Muhammad Yaqub Sheikh won four percent of the vote for the MML, which is backed by the Jamaat-ut-Dawa (JuD) organization. Hafiz Saeed, the founder of JuD, is a US designated terrorist with a $10 million (€8.4 million) bounty on his head. JuD is considered by the United States to be a front for the Lashkhar-e-Taiba militant group accused carrying out the 2008 terrorist attacks on the Indian city of Mumbai.

Lashkhar-e-Taiba leads militant attacks on Indian controlled Kashmir and is officially banned in Pakistan, although Indian and western intelligence believe it is permitted by Pakistan's ISI intelligence service.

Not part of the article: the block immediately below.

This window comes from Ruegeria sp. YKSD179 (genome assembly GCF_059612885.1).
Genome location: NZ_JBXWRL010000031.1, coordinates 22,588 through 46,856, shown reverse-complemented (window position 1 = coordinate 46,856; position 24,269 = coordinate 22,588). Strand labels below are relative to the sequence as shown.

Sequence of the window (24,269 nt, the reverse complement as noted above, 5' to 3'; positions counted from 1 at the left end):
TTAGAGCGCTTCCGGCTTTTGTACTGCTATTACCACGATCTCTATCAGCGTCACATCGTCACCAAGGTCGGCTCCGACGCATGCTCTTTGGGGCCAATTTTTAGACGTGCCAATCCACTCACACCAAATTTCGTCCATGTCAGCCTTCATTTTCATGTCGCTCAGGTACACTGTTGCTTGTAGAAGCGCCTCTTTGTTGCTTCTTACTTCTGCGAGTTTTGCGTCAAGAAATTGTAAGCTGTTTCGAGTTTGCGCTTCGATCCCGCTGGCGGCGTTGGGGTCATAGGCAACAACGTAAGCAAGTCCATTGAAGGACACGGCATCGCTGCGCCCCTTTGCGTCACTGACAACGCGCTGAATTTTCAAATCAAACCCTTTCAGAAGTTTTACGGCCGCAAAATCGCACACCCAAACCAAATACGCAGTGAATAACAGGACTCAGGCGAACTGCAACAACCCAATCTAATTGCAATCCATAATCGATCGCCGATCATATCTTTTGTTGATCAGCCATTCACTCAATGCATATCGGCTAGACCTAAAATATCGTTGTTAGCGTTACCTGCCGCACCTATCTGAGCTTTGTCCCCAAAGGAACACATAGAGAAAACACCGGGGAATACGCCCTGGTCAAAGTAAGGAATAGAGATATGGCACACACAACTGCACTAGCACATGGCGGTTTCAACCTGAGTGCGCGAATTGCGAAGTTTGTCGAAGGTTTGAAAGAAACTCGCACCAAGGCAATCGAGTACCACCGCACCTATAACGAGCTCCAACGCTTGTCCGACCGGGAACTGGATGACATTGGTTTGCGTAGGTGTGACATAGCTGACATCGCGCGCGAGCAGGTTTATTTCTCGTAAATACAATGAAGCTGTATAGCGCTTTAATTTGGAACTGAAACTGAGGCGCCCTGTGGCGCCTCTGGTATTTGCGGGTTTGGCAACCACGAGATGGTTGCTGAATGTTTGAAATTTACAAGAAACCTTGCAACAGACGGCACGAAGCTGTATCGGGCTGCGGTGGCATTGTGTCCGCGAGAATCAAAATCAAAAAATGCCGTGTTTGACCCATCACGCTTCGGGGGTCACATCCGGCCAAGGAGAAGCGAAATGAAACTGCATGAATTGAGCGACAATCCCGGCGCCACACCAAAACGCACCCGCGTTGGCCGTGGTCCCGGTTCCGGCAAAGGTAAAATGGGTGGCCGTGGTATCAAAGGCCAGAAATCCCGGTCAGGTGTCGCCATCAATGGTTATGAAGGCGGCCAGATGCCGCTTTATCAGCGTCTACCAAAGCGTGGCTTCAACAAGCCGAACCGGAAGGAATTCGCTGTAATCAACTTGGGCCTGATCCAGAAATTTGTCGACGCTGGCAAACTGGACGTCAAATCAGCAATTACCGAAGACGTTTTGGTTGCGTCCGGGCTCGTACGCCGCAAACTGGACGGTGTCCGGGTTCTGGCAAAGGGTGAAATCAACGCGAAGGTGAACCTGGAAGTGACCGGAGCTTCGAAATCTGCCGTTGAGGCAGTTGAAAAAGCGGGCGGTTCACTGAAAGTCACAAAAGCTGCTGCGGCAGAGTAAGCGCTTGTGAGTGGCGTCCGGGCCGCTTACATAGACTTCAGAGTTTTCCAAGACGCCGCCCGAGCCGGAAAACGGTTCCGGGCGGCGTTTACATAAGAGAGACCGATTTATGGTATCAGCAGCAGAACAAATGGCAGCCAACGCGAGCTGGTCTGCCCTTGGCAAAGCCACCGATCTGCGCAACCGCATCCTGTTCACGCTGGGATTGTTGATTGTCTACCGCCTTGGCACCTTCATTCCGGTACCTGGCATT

"It was for the first time that an international terrorist organization took part in elections and plans to contest the 2018 general elections. By going into an alliance with other political parties, the MML could win many seats in parliament next year," Jamal said.

"It is part of the Pakistani military's plan to push jihadi organizations into mainstream politics. By doing so, the military aims to weaken secular political forces and tighten its grip on the state," Jamal added.

Politics in Pakistan have taken an interesting turn as for the first time the Punjab province, a stronghold of the Sharifs, the military as well as many jihadist organizations, becomes the center stage for the power battle. While the military generals want to constraint Sharif and his party and minimize their role in the country's politics, the former premier is not ready to give up. In the latest round of this tug-of-war, Sharif has emerged victorious. But experts say the fight for civilian supremacy in Pakistan is far from over.